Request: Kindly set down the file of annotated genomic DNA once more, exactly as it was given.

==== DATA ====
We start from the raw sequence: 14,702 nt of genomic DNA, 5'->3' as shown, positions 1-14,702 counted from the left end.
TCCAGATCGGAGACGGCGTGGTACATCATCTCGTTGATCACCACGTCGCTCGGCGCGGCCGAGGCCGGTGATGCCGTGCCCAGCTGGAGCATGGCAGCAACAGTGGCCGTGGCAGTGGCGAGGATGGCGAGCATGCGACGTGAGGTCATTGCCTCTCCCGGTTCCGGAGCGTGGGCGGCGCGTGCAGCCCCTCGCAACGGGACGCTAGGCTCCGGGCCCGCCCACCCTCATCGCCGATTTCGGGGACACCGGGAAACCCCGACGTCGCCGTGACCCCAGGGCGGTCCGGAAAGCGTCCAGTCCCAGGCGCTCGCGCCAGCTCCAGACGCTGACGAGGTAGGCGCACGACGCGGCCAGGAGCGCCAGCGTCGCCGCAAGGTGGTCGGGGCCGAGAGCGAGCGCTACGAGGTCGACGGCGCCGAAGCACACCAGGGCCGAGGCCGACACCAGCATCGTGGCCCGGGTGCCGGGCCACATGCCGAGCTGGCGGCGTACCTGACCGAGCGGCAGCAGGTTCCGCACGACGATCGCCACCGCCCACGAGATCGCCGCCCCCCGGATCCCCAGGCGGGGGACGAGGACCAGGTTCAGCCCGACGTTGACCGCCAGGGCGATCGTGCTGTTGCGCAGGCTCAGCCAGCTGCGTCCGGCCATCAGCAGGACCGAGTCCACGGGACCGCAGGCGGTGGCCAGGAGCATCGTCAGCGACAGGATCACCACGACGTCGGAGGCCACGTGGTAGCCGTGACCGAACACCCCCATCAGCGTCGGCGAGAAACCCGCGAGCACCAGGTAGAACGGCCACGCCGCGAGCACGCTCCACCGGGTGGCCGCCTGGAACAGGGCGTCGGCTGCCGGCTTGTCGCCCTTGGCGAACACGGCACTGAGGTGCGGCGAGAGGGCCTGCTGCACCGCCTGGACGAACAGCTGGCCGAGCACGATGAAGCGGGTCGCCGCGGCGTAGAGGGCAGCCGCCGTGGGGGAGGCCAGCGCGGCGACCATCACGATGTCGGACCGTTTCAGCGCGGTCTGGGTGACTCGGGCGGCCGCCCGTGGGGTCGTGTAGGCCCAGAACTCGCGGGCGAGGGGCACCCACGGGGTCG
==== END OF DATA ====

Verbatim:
We start from the raw sequence: 14,702 nt of genomic DNA, 5'->3' as shown, positions 1-14,702 counted from the left end.
TCCAGATCGGAGACGGCGTGGTACATCATCTCGTTGATCACCACGTCGCTCGGCGCGGCCGAGGCCGGTGATGCCGTGCCCAGCTGGAGCATGGCAGCAACAGTGGCCGTGGCAGTGGCGAGGATGGCGAGCATGCGACGTGAGGTCATTGCCTCTCCCGGTTCCGGAGCGTGGGCGGCGCGTGCAGCCCCTCGCAACGGGACGCTAGGCTCCGGGCCCGCCCACCCTCATCGCCGATTTCGGGGACACCGGGAAACCCCGACGTCGCCGTGACCCCAGGGCGGTCCGGAAAGCGTCCAGTCCCAGGCGCTCGCGCCAGCTCCAGACGCTGACGAGGTAGGCGCACGACGCGGCCAGGAGCGCCAGCGTCGCCGCAAGGTGGTCGGGGCCGAGAGCGAGCGCTACGAGGTCGACGGCGCCGAAGCACACCAGGGCCGAGGCCGACACCAGCATCGTGGCCCGGGTGCCGGGCCACATGCCGAGCTGGCGGCGTACCTGACCGAGCGGCAGCAGGTTCCGCACGACGATCGCCACCGCCCACGAGATCGCCGCCCCCCGGATCCCCAGGCGGGGGACGAGGACCAGGTTCAGCCCGACGTTGACCGCCAGGGCGATCGTGCTGTTGCGCAGGCTCAGCCAGCTGCGTCCGGCCATCAGCAGGACCGAGTCCACGGGACCGCAGGCGGTGGCCAGGAGCATCGTCAGCGACAGGATCACCACGACGTCGGAGGCCACGTGGTAGCCGTGACCGAACACCCCCATCAGCGTCGGCGAGAAACCCGCGAGCACCAGGTAGAACGGCCACGCCGCGAGCACGCTCCACCGGGTGGCCGCCTGGAACAGGGCGTCGGCTGCCGGCTTGTCGCCCTTGGCGAACACGGCACTGAGGTGCGGCGAGAGGGCCTGCTGCACCGCCTGGACGAACAGCTGGCCGAGCACGATGAAGCGGGTCGCCGCGGCGTAGAGGGCAGCCGCCGTGGGGGAGGCCAGCGCGGCGACCATCACGATGTCGGACCGTTTCAGCGCGGTCTGGGTGACTCGGGCGGCCGCCCGTGGGGTCGTGTAGGCCCAGAACTCGCGGGCGAGGGGCACCCACGGGGTCG